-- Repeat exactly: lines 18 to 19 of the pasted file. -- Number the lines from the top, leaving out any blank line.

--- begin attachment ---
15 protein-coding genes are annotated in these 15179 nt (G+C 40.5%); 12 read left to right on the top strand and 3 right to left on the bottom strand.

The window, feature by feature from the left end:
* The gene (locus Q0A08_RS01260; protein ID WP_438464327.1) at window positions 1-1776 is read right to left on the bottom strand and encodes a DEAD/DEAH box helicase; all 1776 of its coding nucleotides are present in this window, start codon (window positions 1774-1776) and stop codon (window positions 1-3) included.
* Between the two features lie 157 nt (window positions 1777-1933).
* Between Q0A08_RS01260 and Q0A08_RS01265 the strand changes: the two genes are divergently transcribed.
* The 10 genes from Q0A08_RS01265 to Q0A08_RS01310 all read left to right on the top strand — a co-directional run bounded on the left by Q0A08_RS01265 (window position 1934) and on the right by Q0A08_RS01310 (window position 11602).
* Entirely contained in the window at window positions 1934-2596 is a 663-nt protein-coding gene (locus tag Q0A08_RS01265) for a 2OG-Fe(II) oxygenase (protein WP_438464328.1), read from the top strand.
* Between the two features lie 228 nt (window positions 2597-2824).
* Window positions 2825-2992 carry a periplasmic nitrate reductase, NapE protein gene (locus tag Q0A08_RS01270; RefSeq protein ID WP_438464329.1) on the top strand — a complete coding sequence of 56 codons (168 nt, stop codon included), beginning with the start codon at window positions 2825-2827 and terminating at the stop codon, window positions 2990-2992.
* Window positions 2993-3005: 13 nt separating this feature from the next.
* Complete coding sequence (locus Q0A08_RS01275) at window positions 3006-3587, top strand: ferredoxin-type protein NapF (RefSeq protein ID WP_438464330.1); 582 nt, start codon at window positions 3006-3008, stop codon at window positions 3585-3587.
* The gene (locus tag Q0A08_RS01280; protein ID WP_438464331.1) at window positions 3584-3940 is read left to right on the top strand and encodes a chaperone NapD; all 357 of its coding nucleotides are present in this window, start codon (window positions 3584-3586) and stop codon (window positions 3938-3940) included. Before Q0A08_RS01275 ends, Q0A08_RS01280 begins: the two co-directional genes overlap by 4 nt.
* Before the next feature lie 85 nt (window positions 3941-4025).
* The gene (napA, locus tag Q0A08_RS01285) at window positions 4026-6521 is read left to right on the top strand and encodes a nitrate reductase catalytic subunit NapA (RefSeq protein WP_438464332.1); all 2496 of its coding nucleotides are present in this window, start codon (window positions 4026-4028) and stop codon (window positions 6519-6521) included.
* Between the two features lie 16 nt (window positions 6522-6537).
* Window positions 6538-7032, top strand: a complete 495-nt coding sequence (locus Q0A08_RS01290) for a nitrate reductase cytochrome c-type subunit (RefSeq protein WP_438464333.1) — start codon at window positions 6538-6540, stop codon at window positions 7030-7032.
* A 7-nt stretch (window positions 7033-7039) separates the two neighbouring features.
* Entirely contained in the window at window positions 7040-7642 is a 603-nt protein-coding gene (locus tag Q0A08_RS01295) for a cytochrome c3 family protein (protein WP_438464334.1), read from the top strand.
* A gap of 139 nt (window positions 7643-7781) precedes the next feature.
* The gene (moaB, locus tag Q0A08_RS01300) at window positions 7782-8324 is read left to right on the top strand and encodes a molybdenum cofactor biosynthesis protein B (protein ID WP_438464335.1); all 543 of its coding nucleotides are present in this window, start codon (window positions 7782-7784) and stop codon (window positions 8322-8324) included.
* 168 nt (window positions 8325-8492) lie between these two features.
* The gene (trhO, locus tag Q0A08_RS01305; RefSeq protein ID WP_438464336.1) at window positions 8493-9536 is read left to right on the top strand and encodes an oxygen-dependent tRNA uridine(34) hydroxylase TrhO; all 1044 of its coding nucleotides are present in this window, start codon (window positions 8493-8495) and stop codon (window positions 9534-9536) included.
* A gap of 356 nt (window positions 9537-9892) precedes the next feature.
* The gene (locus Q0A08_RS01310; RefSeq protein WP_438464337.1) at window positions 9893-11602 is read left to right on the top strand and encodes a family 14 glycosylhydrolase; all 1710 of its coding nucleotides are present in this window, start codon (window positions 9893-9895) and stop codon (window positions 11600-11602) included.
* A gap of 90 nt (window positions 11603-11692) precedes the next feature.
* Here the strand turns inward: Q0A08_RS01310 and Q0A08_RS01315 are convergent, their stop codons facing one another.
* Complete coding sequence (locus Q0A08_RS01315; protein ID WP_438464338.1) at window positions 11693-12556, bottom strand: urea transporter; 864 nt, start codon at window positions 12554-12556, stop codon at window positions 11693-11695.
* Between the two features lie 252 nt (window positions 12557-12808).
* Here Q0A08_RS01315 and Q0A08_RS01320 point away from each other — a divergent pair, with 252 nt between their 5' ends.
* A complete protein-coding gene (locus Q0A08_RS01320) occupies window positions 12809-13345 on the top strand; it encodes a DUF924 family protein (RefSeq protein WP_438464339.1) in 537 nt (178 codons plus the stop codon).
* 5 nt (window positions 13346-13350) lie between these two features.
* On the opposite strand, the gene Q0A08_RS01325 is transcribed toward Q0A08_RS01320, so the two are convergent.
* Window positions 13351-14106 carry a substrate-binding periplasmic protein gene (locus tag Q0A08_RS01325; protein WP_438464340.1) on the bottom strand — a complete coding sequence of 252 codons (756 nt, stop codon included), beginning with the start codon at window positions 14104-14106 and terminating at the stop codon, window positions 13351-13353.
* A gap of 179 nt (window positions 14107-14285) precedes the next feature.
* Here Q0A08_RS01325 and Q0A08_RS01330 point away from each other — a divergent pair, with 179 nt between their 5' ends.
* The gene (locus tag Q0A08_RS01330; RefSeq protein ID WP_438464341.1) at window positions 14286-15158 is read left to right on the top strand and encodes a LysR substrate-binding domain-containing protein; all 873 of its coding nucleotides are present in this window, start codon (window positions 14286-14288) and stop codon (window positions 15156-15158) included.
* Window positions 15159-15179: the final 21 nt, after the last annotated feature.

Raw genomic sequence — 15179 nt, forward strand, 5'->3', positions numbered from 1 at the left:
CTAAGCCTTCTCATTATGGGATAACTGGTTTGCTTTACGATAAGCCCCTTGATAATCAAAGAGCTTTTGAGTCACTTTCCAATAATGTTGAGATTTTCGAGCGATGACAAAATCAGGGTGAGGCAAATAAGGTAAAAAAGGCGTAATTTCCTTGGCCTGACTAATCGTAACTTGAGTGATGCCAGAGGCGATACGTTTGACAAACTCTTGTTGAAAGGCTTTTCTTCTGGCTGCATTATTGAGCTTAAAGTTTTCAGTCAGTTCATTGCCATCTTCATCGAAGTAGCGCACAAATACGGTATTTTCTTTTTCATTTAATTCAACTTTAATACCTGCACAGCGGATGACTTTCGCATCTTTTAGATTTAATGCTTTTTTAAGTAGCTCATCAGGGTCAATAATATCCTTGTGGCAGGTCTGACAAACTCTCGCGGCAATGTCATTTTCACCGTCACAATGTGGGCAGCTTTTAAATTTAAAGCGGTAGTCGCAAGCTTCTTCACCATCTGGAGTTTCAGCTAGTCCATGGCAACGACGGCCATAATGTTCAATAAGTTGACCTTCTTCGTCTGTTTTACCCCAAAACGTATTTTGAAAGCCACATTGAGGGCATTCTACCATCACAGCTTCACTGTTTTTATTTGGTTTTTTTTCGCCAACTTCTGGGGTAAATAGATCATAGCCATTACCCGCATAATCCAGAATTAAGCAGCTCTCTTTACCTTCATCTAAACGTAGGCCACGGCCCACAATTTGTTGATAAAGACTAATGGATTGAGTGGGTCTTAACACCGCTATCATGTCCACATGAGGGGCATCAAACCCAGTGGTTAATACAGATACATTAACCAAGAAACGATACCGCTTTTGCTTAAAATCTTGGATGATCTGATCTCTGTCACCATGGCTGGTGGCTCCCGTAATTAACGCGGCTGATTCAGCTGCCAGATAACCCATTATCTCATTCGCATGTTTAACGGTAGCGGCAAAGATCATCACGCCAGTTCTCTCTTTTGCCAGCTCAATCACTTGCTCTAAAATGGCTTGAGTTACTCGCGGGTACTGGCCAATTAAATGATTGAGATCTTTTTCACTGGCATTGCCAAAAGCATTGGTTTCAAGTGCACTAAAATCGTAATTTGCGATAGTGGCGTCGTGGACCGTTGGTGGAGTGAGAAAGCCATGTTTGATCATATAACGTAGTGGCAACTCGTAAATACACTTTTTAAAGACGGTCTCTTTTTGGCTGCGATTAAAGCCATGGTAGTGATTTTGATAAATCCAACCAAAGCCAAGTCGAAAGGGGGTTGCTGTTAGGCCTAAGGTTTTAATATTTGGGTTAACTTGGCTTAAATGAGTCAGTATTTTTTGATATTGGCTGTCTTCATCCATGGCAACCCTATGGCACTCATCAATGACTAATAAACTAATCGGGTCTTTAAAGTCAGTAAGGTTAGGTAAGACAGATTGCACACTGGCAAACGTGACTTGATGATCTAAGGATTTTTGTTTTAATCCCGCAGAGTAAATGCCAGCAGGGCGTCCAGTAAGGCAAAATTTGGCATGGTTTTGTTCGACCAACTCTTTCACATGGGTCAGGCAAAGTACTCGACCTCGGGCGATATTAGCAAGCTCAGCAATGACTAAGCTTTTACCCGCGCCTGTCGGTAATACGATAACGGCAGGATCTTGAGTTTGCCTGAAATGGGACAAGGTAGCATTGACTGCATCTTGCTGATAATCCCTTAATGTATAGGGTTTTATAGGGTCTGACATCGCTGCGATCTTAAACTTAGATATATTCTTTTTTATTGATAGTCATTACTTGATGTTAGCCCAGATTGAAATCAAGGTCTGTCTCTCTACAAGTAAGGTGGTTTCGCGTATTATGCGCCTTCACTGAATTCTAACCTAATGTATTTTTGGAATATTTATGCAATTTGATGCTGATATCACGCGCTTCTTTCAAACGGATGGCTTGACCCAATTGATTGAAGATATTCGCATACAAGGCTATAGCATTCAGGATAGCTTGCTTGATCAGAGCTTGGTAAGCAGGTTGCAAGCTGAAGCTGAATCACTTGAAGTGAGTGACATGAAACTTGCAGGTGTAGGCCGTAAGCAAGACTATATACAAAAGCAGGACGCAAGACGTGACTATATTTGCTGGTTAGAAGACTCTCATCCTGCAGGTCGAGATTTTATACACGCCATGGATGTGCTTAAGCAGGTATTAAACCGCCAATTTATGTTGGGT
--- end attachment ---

* Entirely contained in the window at window positions 7040-7642 is a 603-nt protein-coding gene (locus tag Q0A08_RS01295) for a cytochrome c3 family protein (protein WP_438464334.1), read from the top strand.
* A gap of 139 nt (window positions 7643-7781) precedes the next feature.